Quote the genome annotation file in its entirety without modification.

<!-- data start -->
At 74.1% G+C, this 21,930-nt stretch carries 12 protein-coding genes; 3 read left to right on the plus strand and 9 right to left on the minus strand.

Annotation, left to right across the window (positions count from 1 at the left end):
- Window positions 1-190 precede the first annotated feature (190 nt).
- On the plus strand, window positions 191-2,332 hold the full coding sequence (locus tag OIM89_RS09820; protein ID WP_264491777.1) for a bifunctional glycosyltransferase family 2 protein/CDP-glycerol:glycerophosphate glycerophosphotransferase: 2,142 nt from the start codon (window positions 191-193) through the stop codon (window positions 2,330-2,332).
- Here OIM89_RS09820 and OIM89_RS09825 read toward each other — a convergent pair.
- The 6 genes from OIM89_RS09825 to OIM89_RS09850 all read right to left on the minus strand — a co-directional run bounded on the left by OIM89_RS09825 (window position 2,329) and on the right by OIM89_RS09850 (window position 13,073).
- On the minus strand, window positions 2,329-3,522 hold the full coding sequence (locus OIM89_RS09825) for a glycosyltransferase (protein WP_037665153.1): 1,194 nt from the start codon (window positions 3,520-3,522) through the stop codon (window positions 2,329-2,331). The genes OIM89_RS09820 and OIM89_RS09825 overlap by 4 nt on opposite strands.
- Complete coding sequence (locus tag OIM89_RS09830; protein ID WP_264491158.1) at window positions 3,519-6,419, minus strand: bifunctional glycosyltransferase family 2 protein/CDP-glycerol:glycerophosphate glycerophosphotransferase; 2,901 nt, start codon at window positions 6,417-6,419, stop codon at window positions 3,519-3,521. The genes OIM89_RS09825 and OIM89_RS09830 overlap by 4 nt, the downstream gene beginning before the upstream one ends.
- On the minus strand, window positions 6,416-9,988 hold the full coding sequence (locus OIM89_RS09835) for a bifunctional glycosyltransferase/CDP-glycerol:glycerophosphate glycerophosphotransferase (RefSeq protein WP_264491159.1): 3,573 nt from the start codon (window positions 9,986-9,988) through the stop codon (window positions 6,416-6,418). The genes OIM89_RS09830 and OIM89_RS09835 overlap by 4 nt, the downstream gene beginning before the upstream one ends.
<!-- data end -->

At 74.1% G+C, this 21,930-nt stretch carries 12 protein-coding genes; 3 read left to right on the plus strand and 9 right to left on the minus strand.

Annotation, left to right across the window (positions count from 1 at the left end):
- Window positions 1-190 precede the first annotated feature (190 nt).
- On the plus strand, window positions 191-2,332 hold the full coding sequence (locus tag OIM89_RS09820; protein ID WP_264491777.1) for a bifunctional glycosyltransferase family 2 protein/CDP-glycerol:glycerophosphate glycerophosphotransferase: 2,142 nt from the start codon (window positions 191-193) through the stop codon (window positions 2,330-2,332).
- Here OIM89_RS09820 and OIM89_RS09825 read toward each other — a convergent pair.
- The 6 genes from OIM89_RS09825 to OIM89_RS09850 all read right to left on the minus strand — a co-directional run bounded on the left by OIM89_RS09825 (window position 2,329) and on the right by OIM89_RS09850 (window position 13,073).
- On the minus strand, window positions 2,329-3,522 hold the full coding sequence (locus OIM89_RS09825) for a glycosyltransferase (protein WP_037665153.1): 1,194 nt from the start codon (window positions 3,520-3,522) through the stop codon (window positions 2,329-2,331). The genes OIM89_RS09820 and OIM89_RS09825 overlap by 4 nt on opposite strands.
- Complete coding sequence (locus tag OIM89_RS09830; protein ID WP_264491158.1) at window positions 3,519-6,419, minus strand: bifunctional glycosyltransferase family 2 protein/CDP-glycerol:glycerophosphate glycerophosphotransferase; 2,901 nt, start codon at window positions 6,417-6,419, stop codon at window positions 3,519-3,521. The genes OIM89_RS09825 and OIM89_RS09830 overlap by 4 nt, the downstream gene beginning before the upstream one ends.
- On the minus strand, window positions 6,416-9,988 hold the full coding sequence (locus OIM89_RS09835) for a bifunctional glycosyltransferase/CDP-glycerol:glycerophosphate glycerophosphotransferase (RefSeq protein WP_264491159.1): 3,573 nt from the start codon (window positions 9,986-9,988) through the stop codon (window positions 6,416-6,418). The genes OIM89_RS09830 and OIM89_RS09835 overlap by 4 nt, the downstream gene beginning before the upstream one ends.